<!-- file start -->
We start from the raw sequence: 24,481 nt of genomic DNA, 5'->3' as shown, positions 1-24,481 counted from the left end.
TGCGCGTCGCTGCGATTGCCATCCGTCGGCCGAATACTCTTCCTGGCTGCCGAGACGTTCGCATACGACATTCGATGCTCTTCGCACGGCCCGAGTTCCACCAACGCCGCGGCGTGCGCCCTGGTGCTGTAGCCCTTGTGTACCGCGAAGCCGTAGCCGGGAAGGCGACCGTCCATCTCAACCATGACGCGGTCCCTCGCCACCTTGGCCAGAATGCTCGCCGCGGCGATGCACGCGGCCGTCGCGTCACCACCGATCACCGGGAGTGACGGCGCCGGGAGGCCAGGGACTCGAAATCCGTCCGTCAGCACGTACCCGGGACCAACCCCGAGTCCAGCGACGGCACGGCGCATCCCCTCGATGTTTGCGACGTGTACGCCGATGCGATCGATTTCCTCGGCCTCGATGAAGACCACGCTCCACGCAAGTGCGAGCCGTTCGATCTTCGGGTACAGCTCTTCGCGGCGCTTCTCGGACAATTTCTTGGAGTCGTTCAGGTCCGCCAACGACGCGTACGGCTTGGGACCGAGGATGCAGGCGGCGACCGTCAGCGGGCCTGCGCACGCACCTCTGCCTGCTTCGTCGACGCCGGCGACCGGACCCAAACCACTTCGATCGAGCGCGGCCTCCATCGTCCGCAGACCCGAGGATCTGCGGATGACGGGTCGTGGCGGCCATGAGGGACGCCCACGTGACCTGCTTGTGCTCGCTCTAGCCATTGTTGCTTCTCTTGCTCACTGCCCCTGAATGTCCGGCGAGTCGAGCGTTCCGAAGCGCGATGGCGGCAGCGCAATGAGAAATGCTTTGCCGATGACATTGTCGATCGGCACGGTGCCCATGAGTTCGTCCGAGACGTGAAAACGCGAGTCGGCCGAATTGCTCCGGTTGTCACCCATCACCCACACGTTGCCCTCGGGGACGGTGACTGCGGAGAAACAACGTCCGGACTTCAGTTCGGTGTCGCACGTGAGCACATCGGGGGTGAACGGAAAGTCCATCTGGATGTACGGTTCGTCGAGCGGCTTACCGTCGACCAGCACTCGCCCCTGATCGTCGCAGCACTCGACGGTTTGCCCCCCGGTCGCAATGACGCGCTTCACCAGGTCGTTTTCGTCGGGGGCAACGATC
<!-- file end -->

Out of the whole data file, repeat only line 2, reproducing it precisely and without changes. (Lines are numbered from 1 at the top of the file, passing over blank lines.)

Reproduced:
TGCGCGTCGCTGCGATTGCCATCCGTCGGCCGAATACTCTTCCTGGCTGCCGAGACGTTCGCATACGACATTCGATGCTCTTCGCACGGCCCGAGTTCCACCAACGCCGCGGCGTGCGCCCTGGTGCTGTAGCCCTTGTGTACCGCGAAGCCGTAGCCGGGAAGGCGACCGTCCATCTCAACCATGACGCGGTCCCTCGCCACCTTGGCCAGAATGCTCGCCGCGGCGATGCACGCGGCCGTCGCGTCACCACCGATCACCGGGAGTGACGGCGCCGGGAGGCCAGGGACTCGAAATCCGTCCGTCAGCACGTACCCGGGACCAACCCCGAGTCCAGCGACGGCACGGCGCATCCCCTCGATGTTTGCGACGTGTACGCCGATGCGATCGATTTCCTCGGCCTCGATGAAGACCACGCTCCACGCAAGTGCGAGCCGTTCGATCTTCGGGTACAGCTCTTCGCGGCGCTTCTCGGACAATTTCTTGGAGTCGTTCAGGTCCGCCAACGACGCGTACGGCTTGGGACCGAGGATGCAGGCGGCGACCGTCAGCGGGCCTGCGCACGCACCTCTGCCTGCTTCGTCGACGCCGGCGACCGGACCCAAACCACTTCGATCGAGCGCGGCCTCCATCGTCCGCAGACCCGAGGATCTGCGGATGACGGGTCGTGGCGGCCATGAGGGACGCCCACGTGACCTGCTTGTGCTCGCTCTAGCCATTGTTGCTTCTCTTGCTCACTGCCCCTGAATGTCCGGCGAGTCGAGCGTTCCGAAGCGCGATGGCGGCAGCGCAATGAGAAATGCTTTGCCGATGACATTGTCGATCGGCACGGTGCCCATGAGTTCGTCCGAGACGTGAAAACGCGAGTCGGCCGAATTGCTCCGGTTGTCACCCATCACCCACACGTTGCCCTCGGGGACGGTGACTGCGGAGAAACAACGTCCGGACTTCAGTTCGGTGTCGCACGTGAGCACATCGGGGGTGAACGGAAAGTCCATCTGGATGTACGGTTCGTCGAGCGGCTTACCGTCGACCAGCACTCGCCCCTGATCGTCGCAGCACTCGACGGTTTGCCCCCCGGTCGCAATGACGCGCTTCACCAGGTCGTTTTCGTCGGGGGCAACGATC